Correlative APT-TEM investigation of grain boundary in crystalline AIST. a HAADF-STEM image of the needle-shaped AIST specimen along with the diffraction patterns from selected areas evidencing the high-angle grain boundary. b APT mapping of the AIST showing the segregation of Ag. c concentration profiles and ion count of the region of interest highlighted by blue cylinder. Proximity histogram concentration profiles of Ag, In, Sb, and Te for D: 7.5 at.% Ag and E: 5.5 at.% In iso-concentration surfaces. APT results show that ~3.9 at.% Ag and ~3.3 at.% In substitute the Sb in the quintuple layer, and excessive Ag segregates into the grain boundary

An average composition profile for 14 Ag-rich particles sitting at the boundary was calculated as a function of the distance to the isosurface (referred to as a proximity histogram25) and is shown in Fig. 3d. The Ag composition can reach up to over 33 at.%, indicative of a strong tendency for phase separation. An Ag particle is also directly observed in a low-angle GB in Supplementary Fig. 5, the core of which is indeed free of In/Sb/Te. In addition, In-rich clusters in the range of 5–10 nm in diameter are observed inside the grains but not at the GB or the interface. The composition profile calculated as a function of the distance to the In-isosurface, shown in Fig. 3e, evidences the coexistence of In and Ag, accompanied by a strong depletion in Sb and a slight increase in Te. This suggests that these areas are akin to the quintuple layer with AgSb and InSb, as found in the EDX mapping in Fig. 2.

Crystal orbital Hamilton population and chemical-bonding analysis

Through Cs-TEM and APT, we qualitatively determine the chemical and structural arrangement of crystalline AIST as follows: Sb and Te form Te-Sb-Te-Sb-Te quintuple layers, which are separated by randomly stacked Sb-Sb bilayers; ~3.9 at.% Ag and ~3.3 at.% In substitute the Sb in the quintuple layer, forming AgSb and InSb point defects, whereas excess Ag (above 3.9 at.%) separates in or along GBs. Hence, both Cs-corrected and APT results suggest consistently that there are basic units in AIST with different atomic arrangements, different composition, as well as different dopant distribution. These results also explain the phase segregation in AIST with 8–11 at.% Ag and In, as observed by Iwasaki et al.10, while a single rhombohedral phase was found in AIST with only 3.4 at.% Ag and 3.7 at.% In by Matsunaga et al.13. No In segregation is found because the maximum solubility of InSb in Sb2Te is ~5 at.%26. To understand why AIST favors this particular structural configuration, the formation energies can be obtained from density-functional theory. The corresponding calculations show that this structure, in which both AgSb and InSb defects are located in the quintuple layers, is energetically favorable, as displayed in Fig. 4a. More specifically, the total electronic energy of M1 model with both AgSb and InSb substituents inside the quintuple layer is −401.18 eV, which is 0.71 eV and 0.92 eV lower than those for the M2 (with one InSb substituent inside bilayer) and the M3 model (with one AgSb substituent inside bilayer), respectively. We also find that Ag and In atoms always prefer to be located in the Sb sites of the quintuple layers in AIST as isolated dopants (see Supplementary Fig. 6).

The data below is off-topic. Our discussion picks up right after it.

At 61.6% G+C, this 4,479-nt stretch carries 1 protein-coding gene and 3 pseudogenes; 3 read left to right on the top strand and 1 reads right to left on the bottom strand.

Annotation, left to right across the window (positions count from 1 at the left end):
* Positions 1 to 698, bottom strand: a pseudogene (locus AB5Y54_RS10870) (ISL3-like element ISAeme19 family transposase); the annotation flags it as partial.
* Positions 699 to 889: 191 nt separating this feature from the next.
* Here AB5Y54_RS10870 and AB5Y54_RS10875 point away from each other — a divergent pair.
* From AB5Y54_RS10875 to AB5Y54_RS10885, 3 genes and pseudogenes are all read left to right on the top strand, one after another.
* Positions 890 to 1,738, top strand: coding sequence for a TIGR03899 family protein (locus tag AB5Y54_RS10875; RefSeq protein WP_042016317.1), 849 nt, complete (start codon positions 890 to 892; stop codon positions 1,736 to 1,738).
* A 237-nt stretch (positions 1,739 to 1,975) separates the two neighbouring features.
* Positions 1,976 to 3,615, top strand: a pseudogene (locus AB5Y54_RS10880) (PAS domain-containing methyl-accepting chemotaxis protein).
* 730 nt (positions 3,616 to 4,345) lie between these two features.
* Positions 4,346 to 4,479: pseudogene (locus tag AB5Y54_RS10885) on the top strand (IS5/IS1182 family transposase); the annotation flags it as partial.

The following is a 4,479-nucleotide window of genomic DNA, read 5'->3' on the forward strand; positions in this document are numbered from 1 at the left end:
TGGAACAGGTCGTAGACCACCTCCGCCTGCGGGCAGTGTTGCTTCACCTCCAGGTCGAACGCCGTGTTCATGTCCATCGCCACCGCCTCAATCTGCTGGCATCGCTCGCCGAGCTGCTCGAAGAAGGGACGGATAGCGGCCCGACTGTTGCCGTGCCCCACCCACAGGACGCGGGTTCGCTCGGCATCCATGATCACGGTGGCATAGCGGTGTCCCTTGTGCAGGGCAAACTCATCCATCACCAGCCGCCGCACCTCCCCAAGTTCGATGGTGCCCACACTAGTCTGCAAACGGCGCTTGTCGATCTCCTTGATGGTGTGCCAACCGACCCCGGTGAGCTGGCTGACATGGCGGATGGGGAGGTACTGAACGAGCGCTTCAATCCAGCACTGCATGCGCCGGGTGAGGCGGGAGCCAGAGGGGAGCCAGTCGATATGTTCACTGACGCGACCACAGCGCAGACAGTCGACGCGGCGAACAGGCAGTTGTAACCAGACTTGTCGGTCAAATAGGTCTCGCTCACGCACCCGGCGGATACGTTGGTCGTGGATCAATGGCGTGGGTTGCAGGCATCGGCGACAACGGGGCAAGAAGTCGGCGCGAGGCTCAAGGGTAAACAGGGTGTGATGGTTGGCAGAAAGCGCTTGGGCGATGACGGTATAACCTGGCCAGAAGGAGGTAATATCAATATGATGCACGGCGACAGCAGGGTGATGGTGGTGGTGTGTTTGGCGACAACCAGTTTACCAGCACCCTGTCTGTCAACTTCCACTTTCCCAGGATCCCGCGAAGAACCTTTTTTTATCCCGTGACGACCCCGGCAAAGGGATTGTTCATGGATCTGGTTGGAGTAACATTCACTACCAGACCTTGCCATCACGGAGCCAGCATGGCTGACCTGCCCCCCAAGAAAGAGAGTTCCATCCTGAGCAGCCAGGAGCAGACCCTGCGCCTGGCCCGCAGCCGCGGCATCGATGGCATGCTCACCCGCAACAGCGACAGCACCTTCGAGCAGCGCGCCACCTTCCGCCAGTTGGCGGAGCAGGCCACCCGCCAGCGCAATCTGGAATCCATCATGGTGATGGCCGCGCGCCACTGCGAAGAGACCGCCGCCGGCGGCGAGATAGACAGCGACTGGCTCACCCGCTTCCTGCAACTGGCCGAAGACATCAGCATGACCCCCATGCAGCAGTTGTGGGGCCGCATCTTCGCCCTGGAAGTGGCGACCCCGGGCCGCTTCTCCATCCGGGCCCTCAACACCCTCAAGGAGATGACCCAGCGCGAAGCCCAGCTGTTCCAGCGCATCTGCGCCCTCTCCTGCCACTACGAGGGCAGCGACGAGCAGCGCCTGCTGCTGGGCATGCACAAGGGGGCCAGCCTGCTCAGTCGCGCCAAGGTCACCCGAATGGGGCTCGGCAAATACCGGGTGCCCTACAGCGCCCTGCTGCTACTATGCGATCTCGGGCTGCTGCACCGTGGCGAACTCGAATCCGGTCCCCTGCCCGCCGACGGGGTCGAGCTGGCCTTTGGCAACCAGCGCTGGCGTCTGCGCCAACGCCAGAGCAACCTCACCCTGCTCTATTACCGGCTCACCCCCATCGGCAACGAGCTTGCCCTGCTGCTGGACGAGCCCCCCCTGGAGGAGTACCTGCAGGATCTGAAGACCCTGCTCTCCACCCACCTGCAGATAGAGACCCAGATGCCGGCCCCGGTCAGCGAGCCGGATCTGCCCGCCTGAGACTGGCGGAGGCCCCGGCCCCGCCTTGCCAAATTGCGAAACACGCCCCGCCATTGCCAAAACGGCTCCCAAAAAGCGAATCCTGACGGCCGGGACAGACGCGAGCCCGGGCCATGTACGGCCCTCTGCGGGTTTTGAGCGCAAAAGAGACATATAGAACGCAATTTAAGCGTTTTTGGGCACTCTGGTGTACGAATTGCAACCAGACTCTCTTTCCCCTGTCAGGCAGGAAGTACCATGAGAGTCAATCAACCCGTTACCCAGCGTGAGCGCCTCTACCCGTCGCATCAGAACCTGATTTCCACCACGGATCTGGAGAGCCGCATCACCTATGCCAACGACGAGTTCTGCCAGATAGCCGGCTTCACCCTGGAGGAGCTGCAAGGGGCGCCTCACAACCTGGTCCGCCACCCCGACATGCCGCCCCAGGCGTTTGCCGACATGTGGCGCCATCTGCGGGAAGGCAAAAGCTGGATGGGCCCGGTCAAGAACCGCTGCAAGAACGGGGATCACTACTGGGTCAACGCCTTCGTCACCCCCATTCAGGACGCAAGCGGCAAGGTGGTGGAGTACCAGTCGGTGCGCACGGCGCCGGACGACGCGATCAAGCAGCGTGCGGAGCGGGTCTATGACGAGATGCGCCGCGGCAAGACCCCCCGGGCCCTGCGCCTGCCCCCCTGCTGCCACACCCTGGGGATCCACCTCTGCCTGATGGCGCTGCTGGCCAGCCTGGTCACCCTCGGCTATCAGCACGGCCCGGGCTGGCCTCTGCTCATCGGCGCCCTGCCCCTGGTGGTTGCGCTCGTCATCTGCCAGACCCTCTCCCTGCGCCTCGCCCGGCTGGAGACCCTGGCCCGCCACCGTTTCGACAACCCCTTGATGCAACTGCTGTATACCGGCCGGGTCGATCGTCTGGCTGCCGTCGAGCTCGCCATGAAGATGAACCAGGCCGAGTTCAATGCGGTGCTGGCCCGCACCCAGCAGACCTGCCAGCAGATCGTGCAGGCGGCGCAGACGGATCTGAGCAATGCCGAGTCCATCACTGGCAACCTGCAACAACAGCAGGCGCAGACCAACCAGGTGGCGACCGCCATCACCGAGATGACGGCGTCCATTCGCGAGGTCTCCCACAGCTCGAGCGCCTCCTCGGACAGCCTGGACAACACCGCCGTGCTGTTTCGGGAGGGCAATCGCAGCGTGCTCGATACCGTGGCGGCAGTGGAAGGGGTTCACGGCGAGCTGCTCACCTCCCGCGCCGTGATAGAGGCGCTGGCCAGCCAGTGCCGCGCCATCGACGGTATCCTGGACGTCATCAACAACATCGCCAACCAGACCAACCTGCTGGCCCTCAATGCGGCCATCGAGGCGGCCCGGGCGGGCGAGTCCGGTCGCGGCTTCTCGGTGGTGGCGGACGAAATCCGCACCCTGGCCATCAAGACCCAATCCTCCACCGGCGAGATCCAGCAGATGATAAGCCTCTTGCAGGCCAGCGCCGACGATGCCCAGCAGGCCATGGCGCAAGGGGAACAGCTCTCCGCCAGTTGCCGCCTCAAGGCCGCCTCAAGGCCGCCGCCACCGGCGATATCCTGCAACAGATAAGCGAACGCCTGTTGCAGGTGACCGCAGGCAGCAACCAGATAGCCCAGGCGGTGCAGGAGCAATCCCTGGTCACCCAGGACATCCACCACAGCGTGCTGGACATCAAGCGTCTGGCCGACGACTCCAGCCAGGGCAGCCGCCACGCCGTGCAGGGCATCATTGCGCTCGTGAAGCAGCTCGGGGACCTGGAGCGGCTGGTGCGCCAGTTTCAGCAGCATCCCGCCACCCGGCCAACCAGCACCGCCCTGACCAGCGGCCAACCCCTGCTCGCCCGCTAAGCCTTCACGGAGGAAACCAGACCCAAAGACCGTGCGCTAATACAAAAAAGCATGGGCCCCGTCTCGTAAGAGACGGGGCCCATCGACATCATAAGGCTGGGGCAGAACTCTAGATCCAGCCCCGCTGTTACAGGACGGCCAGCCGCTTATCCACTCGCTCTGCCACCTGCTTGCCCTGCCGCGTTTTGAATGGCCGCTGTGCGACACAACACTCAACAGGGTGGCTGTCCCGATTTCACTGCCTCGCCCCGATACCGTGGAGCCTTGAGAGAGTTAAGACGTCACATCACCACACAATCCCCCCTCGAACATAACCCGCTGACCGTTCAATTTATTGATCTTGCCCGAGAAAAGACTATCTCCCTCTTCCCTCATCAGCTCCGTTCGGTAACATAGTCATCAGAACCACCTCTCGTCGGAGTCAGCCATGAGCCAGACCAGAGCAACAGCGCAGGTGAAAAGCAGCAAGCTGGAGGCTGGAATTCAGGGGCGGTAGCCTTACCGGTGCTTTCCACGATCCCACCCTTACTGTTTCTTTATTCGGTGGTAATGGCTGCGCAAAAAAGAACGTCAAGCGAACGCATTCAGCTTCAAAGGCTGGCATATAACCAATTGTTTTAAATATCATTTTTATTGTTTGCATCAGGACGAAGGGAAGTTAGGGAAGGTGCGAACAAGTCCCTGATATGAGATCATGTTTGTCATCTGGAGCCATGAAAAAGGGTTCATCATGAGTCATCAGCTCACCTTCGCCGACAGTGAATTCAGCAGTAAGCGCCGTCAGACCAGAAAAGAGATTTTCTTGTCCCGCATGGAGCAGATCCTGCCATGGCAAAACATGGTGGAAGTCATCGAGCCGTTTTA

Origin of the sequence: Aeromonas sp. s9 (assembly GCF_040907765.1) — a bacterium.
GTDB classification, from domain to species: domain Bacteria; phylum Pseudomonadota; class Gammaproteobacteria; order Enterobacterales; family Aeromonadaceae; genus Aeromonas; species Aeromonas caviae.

Fig. 4
figure 4

Total energy and bonding analysis of AIST with different arrangements. a structural images of three typical AIST models (M1–3) including their total electronic energy. b projected COHP (pCOHP) plots of In–Te (red) and In–Sb (blue) interactions in models M1 and M2, respectively. c pCOHP plots of Ag–Te (red) and Ag–Sb (blue) interactions in models M1 and M3, respectively. The integral of the pCOHP up to the Fermi level (IpCOHP) is shown to better quantify the results. The energy axes are referenced to the Fermi level εF